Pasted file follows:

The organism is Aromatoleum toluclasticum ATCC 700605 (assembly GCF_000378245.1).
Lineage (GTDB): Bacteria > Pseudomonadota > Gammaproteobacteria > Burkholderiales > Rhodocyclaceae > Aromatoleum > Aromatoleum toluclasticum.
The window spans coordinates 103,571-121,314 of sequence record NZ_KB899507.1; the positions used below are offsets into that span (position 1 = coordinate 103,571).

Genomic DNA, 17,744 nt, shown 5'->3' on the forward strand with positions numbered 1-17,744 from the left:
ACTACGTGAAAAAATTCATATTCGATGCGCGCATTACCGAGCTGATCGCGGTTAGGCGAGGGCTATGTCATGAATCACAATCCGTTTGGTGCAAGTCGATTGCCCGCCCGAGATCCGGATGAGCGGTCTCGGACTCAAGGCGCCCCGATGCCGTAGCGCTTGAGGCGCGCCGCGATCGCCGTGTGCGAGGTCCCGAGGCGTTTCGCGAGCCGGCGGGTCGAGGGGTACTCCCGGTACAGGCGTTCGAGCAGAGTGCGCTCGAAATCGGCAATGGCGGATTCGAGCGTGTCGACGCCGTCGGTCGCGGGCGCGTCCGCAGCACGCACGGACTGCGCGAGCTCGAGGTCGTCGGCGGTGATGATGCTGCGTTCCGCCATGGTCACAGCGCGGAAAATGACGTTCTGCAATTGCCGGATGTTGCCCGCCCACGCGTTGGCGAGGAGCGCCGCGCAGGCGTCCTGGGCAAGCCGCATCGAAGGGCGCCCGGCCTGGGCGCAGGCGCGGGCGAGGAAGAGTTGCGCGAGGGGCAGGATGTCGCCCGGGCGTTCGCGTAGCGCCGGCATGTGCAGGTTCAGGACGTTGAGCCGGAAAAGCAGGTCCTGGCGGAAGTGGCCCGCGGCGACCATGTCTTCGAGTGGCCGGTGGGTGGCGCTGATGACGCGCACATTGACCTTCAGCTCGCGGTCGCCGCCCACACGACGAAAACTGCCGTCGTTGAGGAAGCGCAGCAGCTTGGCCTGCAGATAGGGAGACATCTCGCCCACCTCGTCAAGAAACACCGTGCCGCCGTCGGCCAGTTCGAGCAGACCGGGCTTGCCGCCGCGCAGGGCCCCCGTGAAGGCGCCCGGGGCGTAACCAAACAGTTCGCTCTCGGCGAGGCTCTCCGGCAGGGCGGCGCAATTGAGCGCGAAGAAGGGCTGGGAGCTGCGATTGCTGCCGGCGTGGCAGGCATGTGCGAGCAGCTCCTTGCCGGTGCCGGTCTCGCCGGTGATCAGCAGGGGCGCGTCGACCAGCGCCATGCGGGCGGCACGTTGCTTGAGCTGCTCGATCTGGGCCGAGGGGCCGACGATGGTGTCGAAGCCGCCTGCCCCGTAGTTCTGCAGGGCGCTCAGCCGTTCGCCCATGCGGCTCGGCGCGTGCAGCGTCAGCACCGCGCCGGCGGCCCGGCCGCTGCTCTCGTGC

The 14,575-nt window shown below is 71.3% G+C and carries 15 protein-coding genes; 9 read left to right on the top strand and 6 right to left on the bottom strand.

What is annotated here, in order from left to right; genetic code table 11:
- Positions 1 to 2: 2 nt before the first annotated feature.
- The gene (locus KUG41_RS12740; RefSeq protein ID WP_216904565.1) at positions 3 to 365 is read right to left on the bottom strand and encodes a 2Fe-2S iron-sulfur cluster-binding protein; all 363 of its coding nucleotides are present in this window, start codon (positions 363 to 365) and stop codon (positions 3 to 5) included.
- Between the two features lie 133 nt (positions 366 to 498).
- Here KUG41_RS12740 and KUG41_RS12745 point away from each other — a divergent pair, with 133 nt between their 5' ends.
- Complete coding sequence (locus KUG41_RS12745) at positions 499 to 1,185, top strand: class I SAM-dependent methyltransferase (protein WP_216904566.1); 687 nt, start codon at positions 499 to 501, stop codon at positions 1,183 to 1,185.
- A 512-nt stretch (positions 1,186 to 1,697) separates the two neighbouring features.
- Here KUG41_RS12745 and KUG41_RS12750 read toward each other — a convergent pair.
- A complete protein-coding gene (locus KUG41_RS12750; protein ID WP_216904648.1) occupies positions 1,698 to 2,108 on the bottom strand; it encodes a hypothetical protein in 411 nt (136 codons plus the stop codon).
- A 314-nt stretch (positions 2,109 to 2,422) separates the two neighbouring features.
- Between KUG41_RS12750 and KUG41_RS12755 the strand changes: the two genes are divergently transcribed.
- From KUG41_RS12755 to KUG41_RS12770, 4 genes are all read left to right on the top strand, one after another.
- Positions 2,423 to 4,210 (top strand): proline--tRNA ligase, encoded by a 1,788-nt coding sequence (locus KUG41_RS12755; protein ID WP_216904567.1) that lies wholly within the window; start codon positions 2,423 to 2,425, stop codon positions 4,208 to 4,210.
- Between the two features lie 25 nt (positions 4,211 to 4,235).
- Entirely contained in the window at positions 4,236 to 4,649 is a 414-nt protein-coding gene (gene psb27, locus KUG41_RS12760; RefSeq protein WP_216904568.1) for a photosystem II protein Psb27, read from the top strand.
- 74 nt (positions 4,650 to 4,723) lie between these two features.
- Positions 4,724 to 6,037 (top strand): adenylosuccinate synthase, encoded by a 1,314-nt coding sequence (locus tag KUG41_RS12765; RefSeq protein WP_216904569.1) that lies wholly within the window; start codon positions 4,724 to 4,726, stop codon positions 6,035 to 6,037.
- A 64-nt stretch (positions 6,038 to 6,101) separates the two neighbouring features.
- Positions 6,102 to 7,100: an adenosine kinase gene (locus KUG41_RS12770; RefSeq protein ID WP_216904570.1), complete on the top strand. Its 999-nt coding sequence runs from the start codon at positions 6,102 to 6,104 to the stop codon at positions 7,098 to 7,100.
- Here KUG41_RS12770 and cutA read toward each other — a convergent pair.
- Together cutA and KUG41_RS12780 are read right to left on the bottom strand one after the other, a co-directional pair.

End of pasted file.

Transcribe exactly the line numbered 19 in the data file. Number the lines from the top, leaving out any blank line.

- Positions 2,423 to 4,210 (top strand): proline--tRNA ligase, encoded by a 1,788-nt coding sequence (locus KUG41_RS12755; protein ID WP_216904567.1) that lies wholly within the window; start codon positions 2,423 to 2,425, stop codon positions 4,208 to 4,210.